Julian Barnes at The Guardian:
Sometimes you change your mind about a writer. Perhaps, when you first read them you were only pretending to admire what you’d been told to admire. But also your tastes change. For instance, at 25 I was more open to writers telling me how to live and how to think; by 65 I had come to dislike didacticism. I don’t want to be told how to think and how to live by, say, Bernard Shaw, or D H Lawrence or the later Tolstoy. I don’t like art – especially theatrical art – whose function seems to be to reassure us that we are on the right side. Sitting there complacently agreeing with a playwright that war is bad, that capitalism is bad, that bad people are bad. “You don’t make art out of good intentions,” is one of Flaubert’s wiser pronouncements.
Sometimes, when our tastes become more defined, they become narrower. But this doesn’t have to be the case. I want to address a rarer changing of the mind, which is altogether more enriching: when a writer you had previously been indifferent to, indeed actively despised, suddenly makes sense to you, and you realise – with, yes, a kind of joy – that at last you see the point of them.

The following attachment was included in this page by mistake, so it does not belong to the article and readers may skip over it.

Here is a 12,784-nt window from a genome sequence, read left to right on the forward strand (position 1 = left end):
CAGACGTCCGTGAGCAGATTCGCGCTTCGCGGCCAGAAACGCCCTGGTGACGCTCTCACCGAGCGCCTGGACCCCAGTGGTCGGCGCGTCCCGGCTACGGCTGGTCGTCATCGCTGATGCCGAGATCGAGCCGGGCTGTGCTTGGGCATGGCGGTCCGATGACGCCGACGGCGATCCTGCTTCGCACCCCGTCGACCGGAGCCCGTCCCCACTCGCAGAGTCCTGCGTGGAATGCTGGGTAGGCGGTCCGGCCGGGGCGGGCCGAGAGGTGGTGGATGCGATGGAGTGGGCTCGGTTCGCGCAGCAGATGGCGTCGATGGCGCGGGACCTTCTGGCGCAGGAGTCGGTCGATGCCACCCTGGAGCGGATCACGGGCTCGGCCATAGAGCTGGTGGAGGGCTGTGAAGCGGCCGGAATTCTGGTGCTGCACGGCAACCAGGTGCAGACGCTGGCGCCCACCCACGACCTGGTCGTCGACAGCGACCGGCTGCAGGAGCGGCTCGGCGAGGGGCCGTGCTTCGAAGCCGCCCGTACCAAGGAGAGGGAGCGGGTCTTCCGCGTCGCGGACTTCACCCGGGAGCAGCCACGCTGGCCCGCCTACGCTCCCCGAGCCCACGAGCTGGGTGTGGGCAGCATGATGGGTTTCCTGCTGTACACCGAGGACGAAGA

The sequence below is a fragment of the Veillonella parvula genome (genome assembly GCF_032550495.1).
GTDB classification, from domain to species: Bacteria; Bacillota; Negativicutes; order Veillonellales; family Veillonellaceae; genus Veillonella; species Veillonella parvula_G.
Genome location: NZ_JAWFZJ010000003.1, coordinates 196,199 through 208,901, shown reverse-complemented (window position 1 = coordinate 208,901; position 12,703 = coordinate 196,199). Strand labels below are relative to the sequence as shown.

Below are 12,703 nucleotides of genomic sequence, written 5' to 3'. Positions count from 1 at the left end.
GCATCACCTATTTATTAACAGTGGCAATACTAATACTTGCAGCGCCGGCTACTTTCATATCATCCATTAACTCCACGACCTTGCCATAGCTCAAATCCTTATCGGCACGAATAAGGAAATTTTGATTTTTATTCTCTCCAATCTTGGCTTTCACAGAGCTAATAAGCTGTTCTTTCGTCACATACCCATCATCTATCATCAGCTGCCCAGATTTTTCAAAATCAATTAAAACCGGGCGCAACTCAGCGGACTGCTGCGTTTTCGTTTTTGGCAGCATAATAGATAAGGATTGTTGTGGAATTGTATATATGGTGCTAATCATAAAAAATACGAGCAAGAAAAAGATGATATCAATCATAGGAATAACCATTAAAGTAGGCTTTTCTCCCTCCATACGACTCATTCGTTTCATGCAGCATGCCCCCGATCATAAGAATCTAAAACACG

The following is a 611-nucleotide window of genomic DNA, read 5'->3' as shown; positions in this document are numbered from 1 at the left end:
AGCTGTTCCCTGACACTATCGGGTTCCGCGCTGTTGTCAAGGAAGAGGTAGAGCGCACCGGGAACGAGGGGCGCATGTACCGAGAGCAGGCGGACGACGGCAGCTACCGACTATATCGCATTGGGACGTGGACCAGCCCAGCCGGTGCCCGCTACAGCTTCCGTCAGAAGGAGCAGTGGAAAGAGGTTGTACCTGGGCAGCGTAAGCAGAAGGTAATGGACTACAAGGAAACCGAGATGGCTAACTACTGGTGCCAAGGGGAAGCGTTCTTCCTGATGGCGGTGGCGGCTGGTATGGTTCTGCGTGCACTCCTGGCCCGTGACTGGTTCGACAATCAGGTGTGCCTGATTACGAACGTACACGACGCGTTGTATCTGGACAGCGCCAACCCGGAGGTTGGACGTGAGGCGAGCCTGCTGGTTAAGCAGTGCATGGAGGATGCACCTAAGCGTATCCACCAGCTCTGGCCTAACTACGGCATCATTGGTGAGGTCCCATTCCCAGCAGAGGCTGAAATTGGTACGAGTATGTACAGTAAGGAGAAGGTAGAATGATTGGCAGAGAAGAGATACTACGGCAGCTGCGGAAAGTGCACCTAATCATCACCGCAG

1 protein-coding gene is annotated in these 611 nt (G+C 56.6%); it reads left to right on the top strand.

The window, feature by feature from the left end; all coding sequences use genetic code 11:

I first read EM Forster when an English master handed out a list of Great Books to be read one summer holiday. A Passage to India was on that list. I still have the Penguin edition – a reprint of 1960, costing three shillings and sixpence – in which I read the novel. There are no notes in the margin, not a single cry of “Irony!” It clearly made little impression on me. Later, of my own volition, when I was about 20, I read A Room With a View, and actively began to take against Forster.